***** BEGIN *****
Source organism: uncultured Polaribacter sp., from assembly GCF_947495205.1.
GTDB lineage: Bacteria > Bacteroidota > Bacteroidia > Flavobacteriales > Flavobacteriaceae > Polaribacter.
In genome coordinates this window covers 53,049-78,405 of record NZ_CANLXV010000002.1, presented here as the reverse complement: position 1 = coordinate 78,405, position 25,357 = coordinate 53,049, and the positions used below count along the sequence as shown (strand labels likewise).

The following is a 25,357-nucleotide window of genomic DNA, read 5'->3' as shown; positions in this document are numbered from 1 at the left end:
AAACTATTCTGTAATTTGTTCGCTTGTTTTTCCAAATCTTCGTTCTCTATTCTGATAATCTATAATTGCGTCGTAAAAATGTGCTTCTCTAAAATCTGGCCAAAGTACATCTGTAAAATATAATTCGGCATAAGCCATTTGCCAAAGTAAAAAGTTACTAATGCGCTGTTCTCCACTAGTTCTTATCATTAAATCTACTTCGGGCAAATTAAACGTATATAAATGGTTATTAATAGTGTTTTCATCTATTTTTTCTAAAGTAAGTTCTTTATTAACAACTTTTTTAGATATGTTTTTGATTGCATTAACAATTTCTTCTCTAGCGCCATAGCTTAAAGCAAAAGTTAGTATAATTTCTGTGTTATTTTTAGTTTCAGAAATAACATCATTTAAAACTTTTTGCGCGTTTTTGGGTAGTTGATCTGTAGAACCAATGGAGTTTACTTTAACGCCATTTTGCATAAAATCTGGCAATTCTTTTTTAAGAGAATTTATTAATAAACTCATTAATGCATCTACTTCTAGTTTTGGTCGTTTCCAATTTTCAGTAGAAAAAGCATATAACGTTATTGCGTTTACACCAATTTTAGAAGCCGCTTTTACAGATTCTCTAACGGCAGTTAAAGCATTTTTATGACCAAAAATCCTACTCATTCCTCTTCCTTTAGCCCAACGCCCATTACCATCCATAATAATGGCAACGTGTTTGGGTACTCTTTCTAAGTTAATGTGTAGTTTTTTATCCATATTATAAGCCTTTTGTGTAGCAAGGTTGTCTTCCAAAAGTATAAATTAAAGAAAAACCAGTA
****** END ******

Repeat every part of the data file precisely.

Source organism: uncultured Polaribacter sp., from assembly GCF_947495205.1.
GTDB lineage: Bacteria > Bacteroidota > Bacteroidia > Flavobacteriales > Flavobacteriaceae > Polaribacter.
In genome coordinates this window covers 53,049-78,405 of record NZ_CANLXV010000002.1, presented here as the reverse complement: position 1 = coordinate 78,405, position 25,357 = coordinate 53,049, and the positions used below count along the sequence as shown (strand labels likewise).

The following is a 25,357-nucleotide window of genomic DNA, read 5'->3' as shown; positions in this document are numbered from 1 at the left end:
AAACTATTCTGTAATTTGTTCGCTTGTTTTTCCAAATCTTCGTTCTCTATTCTGATAATCTATAATTGCGTCGTAAAAATGTGCTTCTCTAAAATCTGGCCAAAGTACATCTGTAAAATATAATTCGGCATAAGCCATTTGCCAAAGTAAAAAGTTACTAATGCGCTGTTCTCCACTAGTTCTTATCATTAAATCTACTTCGGGCAAATTAAACGTATATAAATGGTTATTAATAGTGTTTTCATCTATTTTTTCTAAAGTAAGTTCTTTATTAACAACTTTTTTAGATATGTTTTTGATTGCATTAACAATTTCTTCTCTAGCGCCATAGCTTAAAGCAAAAGTTAGTATAATTTCTGTGTTATTTTTAGTTTCAGAAATAACATCATTTAAAACTTTTTGCGCGTTTTTGGGTAGTTGATCTGTAGAACCAATGGAGTTTACTTTAACGCCATTTTGCATAAAATCTGGCAATTCTTTTTTAAGAGAATTTATTAATAAACTCATTAATGCATCTACTTCTAGTTTTGGTCGTTTCCAATTTTCAGTAGAAAAAGCATATAACGTTATTGCGTTTACACCAATTTTAGAAGCCGCTTTTACAGATTCTCTAACGGCAGTTAAAGCATTTTTATGACCAAAAATCCTACTCATTCCTCTTCCTTTAGCCCAACGCCCATTACCATCCATAATAATGGCAACGTGTTTGGGTACTCTTTCTAAGTTAATGTGTAGTTTTTTATCCATATTATAAGCCTTTTGTGTAGCAAGGTTGTCTTCCAAAAGTATAAATTAAAGAAAAACCAGTA